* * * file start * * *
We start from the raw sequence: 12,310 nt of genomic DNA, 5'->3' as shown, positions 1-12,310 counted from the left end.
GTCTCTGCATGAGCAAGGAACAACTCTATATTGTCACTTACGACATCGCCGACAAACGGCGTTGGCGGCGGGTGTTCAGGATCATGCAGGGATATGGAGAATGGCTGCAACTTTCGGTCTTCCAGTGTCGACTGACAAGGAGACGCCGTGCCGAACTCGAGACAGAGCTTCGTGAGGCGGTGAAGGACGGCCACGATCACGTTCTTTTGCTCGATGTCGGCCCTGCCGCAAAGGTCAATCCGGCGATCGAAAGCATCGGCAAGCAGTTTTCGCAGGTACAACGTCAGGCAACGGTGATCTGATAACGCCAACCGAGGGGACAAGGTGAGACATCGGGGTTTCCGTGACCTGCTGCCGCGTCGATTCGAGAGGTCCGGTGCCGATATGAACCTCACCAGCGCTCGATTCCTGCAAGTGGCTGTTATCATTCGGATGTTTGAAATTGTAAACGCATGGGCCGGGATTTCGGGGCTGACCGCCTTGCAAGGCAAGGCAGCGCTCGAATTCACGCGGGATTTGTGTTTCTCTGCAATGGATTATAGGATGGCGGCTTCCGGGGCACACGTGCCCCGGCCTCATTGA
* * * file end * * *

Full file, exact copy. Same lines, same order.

We start from the raw sequence: 12,310 nt of genomic DNA, 5'->3' as shown, positions 1-12,310 counted from the left end.
GTCTCTGCATGAGCAAGGAACAACTCTATATTGTCACTTACGACATCGCCGACAAACGGCGTTGGCGGCGGGTGTTCAGGATCATGCAGGGATATGGAGAATGGCTGCAACTTTCGGTCTTCCAGTGTCGACTGACAAGGAGACGCCGTGCCGAACTCGAGACAGAGCTTCGTGAGGCGGTGAAGGACGGCCACGATCACGTTCTTTTGCTCGATGTCGGCCCTGCCGCAAAGGTCAATCCGGCGATCGAAAGCATCGGCAAGCAGTTTTCGCAGGTACAACGTCAGGCAACGGTGATCTGATAACGCCAACCGAGGGGACAAGGTGAGACATCGGGGTTTCCGTGACCTGCTGCCGCGTCGATTCGAGAGGTCCGGTGCCGATATGAACCTCACCAGCGCTCGATTCCTGCAAGTGGCTGTTATCATTCGGATGTTTGAAATTGTAAACGCATGGGCCGGGATTTCGGGGCTGACCGCCTTGCAAGGCAAGGCAGCGCTCGAATTCACGCGGGATTTGTGTTTCTCTGCAATGGATTATAGGATGGCGGCTTCCGGGGCACACGTGCCCCGGCCTCATTGA